THE EXPORT INDUSTRY is expecting the agriculture sector to lead some export recovery this year, while manufacturing growth will remain slow.
Philippine Exporters Confederation, Inc. (Philexport) President Sergio R. Ortiz-Luis, Jr. said that while he is hoping agriculture exports could grow, shipments of big-ticket items like electronics to other countries will continue to be strong.
“If regulations can be fixed, we hope mining ore exports could grow too,” he said in mixed English and Filipino in a phone interview on Feb. 4.
These mining exports could serve as substitutes, he said, while most other exports are down because of low demand in the global market.
“Requirements (for mining goods) don’t stop, especially from China.”
Agro-based exports in 2020 declined 11.5% to $4.57 billion as the country’s total goods exports dropped 10.1% to $63.77 billion, data from the Philippine Statistics Authority (PSA) showed. Mineral products exports were up 6.6% to $4.98 billion.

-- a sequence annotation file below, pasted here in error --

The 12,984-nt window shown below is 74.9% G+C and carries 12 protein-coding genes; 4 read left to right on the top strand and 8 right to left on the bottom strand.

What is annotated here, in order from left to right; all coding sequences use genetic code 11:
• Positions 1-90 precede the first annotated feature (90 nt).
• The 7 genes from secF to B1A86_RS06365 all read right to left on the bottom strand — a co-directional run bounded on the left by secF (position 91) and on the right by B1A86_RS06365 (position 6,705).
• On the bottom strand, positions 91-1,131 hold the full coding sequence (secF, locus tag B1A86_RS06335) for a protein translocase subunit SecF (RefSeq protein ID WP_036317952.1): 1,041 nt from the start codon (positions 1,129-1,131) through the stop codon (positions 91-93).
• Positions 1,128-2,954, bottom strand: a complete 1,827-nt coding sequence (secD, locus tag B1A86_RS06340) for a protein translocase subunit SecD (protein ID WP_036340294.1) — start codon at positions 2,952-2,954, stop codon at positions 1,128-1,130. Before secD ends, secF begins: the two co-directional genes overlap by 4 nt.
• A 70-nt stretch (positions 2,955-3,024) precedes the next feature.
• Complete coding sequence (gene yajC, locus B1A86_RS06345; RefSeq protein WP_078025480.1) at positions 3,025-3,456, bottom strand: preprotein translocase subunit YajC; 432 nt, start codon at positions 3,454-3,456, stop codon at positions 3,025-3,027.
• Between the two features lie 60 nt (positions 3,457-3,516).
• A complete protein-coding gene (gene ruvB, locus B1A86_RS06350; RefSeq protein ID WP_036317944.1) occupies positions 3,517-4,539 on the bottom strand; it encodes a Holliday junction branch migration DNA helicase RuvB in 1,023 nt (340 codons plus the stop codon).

Manufactured goods exports fell 10.7% to $52.6 billion.
Mr. Ortiz-Luis said manufactured goods export growth, including automotive parts, will remain slow this year.
Prospects for cars, wiring harnesses, and other components like batteries are also dim, he said.
Export demand from China and other parts of Asia are growing, he added, but orders from other markets like the United States are down.
Government export targets for this year and 2022 were revised to reflect the extent of the impact of the coronavirus disease 2019 (COVID-19) pandemic, aiming for $105 billion.
The initial Philippine Export Development Plan (PEDP) 2018-2022 roadmap earlier projected $122 billion-$130.8 billion in goods and services exports by 2022 after a compound annual growth rate of 8.89-9.96%.
Philexport has said that exports would fall short of the initial government target, mostly due to the global economic slowdown caused by the coronavirus pandemic and calamities that destroyed agri-based raw materials and equipment last year. — Jenina P. Ibanez